Charity proposal for youth centres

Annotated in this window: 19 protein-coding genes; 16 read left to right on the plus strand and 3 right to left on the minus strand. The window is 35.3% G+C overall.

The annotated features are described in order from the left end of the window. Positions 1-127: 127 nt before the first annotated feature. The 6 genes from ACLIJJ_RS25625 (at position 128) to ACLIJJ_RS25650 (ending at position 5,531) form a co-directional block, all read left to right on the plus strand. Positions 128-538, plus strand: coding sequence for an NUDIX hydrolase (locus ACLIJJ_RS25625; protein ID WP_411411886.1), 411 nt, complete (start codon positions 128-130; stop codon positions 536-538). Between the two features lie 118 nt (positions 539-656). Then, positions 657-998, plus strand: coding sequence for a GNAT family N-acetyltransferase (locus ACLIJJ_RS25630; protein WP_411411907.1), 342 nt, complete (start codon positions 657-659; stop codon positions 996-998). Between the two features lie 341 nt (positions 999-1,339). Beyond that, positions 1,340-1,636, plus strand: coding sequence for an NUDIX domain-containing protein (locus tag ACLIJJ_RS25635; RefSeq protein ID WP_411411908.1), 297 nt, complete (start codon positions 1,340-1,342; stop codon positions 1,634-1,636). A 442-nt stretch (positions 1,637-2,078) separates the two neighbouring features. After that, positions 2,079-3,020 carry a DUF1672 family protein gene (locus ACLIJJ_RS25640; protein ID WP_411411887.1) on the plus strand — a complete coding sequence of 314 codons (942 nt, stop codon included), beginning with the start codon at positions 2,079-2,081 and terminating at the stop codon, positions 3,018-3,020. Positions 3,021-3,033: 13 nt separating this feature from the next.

The future of three youth centres in Bath and North East Somerset looks secure. After slashing its £1 million Youth Connect budget in half last year, the council is considering setting up a public service mutual - a charity that would operate independently and gain the authority’s core contract for delivery of youth services. It would manage the Southside youth hub. Bath and North East Somerset council has been in talks with Mentoring Plus about running the city’s Riverside facility, and with church workers about the Peasedown St John youth hub. Councillor Paul May, the cabinet member for children and young people, told the cabinet meeting last week: “If this is going to be successful it has to go forward at the current level of funding. “Over a number of years the council’s budget has been cut and cut and cut. “We need to a keep a dedicated youth service that’s targeted to the greatest need. “We are also working closely with the voluntary sector. The Riverside proposals have moved forward and we’re working very effectively with Mentoring Plus there. Peasedown St John is moving forward in a really positive way with the church. “The Youth Connect service would be located in Southside. There are viability issues as it’s a commercial building.” Cllr May said the council wants to support the staff but not at the expense of taxpayers so there will be “due diligence” checks on whether the mutual is the best way forward. A report to the cabinet meeting says: “The public service mutual would have the opportunity to secure additional funding and grow services for young people into the future, thereby gradually becoming less dependent on core council funding.” One alternative to the mutual would be B&NES Council keeping Youth Connect in-house, but it would have less access to funding like lottery grants under that model. Or it could bring in an external provider, but this would cause “significant” delays and could impact on the goodwill of staff encouraged to back the mutual model. Liberal Democrat group leader Dine Romero said: “I think this [the mutual] looks like a good proposal, but I’m not convinced. This is being driven first and foremost by the council’s needs to make cuts. “In doing so, preventative services have been put at risk. This is a very small service that relies on an unknown source of funding. Will it be got rid of like the arts development service? Or go to an external provider like Virgin? “The most vulnerable need protection. The youth services are too important to be run entirely separately from the local authority.” Cllr Romero said the decision should be made in public after the council can scrutinise the business case for the staff mutual but was told it would be commercially sensitive. Cllr Eleanor Jackson said the council needs to listen to what young people want rather than dictating it to them, adding: “They want to learn things. They want to get qualifications. They want to have a meaningful future. We want them to achieve their potentials. “I think what is proposed given that austerity still reigns - is the best way forward. I think it’s the best of the worst.” Cllr Karen Warrington, cabinet member for transformation and customer services, said: “I’m always very keen that people should be able to run their own organisations. We want to support our Youth Connect service.” Cabinet members backed the conversion of Youth Connect into a mutual. Council officers will carry out due diligence checks on the proposal.